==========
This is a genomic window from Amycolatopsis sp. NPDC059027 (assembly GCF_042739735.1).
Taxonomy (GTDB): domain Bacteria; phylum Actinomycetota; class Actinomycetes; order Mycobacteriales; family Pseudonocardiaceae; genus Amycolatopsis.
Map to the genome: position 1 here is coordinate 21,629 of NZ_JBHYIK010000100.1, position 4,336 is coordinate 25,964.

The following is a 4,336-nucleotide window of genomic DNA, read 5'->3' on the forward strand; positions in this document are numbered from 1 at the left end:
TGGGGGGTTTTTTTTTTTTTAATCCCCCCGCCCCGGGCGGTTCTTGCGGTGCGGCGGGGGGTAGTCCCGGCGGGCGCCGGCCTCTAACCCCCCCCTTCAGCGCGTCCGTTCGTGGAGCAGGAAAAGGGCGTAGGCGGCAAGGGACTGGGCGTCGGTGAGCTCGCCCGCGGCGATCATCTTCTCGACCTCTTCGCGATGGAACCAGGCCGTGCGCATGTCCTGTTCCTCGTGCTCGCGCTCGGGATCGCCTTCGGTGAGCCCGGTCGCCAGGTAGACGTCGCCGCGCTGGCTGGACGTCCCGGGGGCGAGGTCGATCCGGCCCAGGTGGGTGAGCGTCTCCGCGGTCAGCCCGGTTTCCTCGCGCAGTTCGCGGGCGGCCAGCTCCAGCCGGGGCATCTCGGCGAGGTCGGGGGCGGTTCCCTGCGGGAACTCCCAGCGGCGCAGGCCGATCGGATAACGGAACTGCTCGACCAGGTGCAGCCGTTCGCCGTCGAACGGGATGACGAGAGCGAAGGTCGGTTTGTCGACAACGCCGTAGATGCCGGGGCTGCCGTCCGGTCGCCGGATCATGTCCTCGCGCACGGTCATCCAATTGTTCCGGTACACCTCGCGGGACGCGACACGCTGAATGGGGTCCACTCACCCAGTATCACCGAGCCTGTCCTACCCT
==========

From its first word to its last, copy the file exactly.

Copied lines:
This is a genomic window from Amycolatopsis sp. NPDC059027 (assembly GCF_042739735.1).
Taxonomy (GTDB): domain Bacteria; phylum Actinomycetota; class Actinomycetes; order Mycobacteriales; family Pseudonocardiaceae; genus Amycolatopsis.
Map to the genome: position 1 here is coordinate 21,629 of NZ_JBHYIK010000100.1, position 4,336 is coordinate 25,964.

The following is a 4,336-nucleotide window of genomic DNA, read 5'->3' on the forward strand; positions in this document are numbered from 1 at the left end:
TGGGGGGTTTTTTTTTTTTTAATCCCCCCGCCCCGGGCGGTTCTTGCGGTGCGGCGGGGGGTAGTCCCGGCGGGCGCCGGCCTCTAACCCCCCCCTTCAGCGCGTCCGTTCGTGGAGCAGGAAAAGGGCGTAGGCGGCAAGGGACTGGGCGTCGGTGAGCTCGCCCGCGGCGATCATCTTCTCGACCTCTTCGCGATGGAACCAGGCCGTGCGCATGTCCTGTTCCTCGTGCTCGCGCTCGGGATCGCCTTCGGTGAGCCCGGTCGCCAGGTAGACGTCGCCGCGCTGGCTGGACGTCCCGGGGGCGAGGTCGATCCGGCCCAGGTGGGTGAGCGTCTCCGCGGTCAGCCCGGTTTCCTCGCGCAGTTCGCGGGCGGCCAGCTCCAGCCGGGGCATCTCGGCGAGGTCGGGGGCGGTTCCCTGCGGGAACTCCCAGCGGCGCAGGCCGATCGGATAACGGAACTGCTCGACCAGGTGCAGCCGTTCGCCGTCGAACGGGATGACGAGAGCGAAGGTCGGTTTGTCGACAACGCCGTAGATGCCGGGGCTGCCGTCCGGTCGCCGGATCATGTCCTCGCGCACGGTCATCCAATTGTTCCGGTACACCTCGCGGGACGCGACACGCTGAATGGGGTCCACTCACCCAGTATCACCGAGCCTGTCCTACCCT